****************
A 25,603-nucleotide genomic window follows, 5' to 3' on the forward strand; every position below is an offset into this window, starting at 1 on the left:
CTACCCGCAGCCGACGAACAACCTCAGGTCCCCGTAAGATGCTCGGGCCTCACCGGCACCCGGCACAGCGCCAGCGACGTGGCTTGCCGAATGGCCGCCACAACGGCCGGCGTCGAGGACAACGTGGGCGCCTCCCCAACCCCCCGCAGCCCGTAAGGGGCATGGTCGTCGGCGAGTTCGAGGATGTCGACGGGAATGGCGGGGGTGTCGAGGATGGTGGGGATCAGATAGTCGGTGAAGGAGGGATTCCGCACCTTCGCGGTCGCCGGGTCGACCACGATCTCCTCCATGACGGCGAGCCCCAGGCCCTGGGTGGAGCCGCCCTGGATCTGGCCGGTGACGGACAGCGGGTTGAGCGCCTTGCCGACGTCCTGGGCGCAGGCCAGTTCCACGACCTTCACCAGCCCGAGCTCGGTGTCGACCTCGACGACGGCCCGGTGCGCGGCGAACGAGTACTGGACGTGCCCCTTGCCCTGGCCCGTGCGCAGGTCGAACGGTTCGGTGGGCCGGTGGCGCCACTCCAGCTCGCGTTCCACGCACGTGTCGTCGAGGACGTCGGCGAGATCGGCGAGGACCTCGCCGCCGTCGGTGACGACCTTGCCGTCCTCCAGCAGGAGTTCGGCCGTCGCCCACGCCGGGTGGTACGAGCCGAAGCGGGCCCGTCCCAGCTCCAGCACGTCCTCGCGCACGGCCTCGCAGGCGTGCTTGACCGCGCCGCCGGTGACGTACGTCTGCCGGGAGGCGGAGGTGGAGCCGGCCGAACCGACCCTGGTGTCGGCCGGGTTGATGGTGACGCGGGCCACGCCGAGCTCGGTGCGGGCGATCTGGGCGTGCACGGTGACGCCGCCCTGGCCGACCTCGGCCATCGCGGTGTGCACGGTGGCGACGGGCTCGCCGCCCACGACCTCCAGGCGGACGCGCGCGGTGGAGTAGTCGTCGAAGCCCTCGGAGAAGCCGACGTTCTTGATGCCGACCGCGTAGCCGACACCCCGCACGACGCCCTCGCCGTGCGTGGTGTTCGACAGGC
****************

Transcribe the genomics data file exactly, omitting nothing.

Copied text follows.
A 25,603-nucleotide genomic window follows, 5' to 3' on the forward strand; every position below is an offset into this window, starting at 1 on the left:
CTACCCGCAGCCGACGAACAACCTCAGGTCCCCGTAAGATGCTCGGGCCTCACCGGCACCCGGCACAGCGCCAGCGACGTGGCTTGCCGAATGGCCGCCACAACGGCCGGCGTCGAGGACAACGTGGGCGCCTCCCCAACCCCCCGCAGCCCGTAAGGGGCATGGTCGTCGGCGAGTTCGAGGATGTCGACGGGAATGGCGGGGGTGTCGAGGATGGTGGGGATCAGATAGTCGGTGAAGGAGGGATTCCGCACCTTCGCGGTCGCCGGGTCGACCACGATCTCCTCCATGACGGCGAGCCCCAGGCCCTGGGTGGAGCCGCCCTGGATCTGGCCGGTGACGGACAGCGGGTTGAGCGCCTTGCCGACGTCCTGGGCGCAGGCCAGTTCCACGACCTTCACCAGCCCGAGCTCGGTGTCGACCTCGACGACGGCCCGGTGCGCGGCGAACGAGTACTGGACGTGCCCCTTGCCCTGGCCCGTGCGCAGGTCGAACGGTTCGGTGGGCCGGTGGCGCCACTCCAGCTCGCGTTCCACGCACGTGTCGTCGAGGACGTCGGCGAGATCGGCGAGGACCTCGCCGCCGTCGGTGACGACCTTGCCGTCCTCCAGCAGGAGTTCGGCCGTCGCCCACGCCGGGTGGTACGAGCCGAAGCGGGCCCGTCCCAGCTCCAGCACGTCCTCGCGCACGGCCTCGCAGGCGTGCTTGACCGCGCCGCCGGTGACGTACGTCTGCCGGGAGGCGGAGGTGGAGCCGGCCGAACCGACCCTGGTGTCGGCCGGGTTGATGGTGACGCGGGCCACGCCGAGCTCGGTGCGGGCGATCTGGGCGTGCACGGTGACGCCGCCCTGGCCGACCTCGGCCATCGCGGTGTGCACGGTGGCGACGGGCTCGCCGCCCACGACCTCCAGGCGGACGCGCGCGGTGGAGTAGTCGTCGAAGCCCTCGGAGAAGCCGACGTTCTTGATGCCGACCGCGTAGCCGACACCCCGCACGACGCCCTCGCCGTGCGTGGTGTTCGACAGGC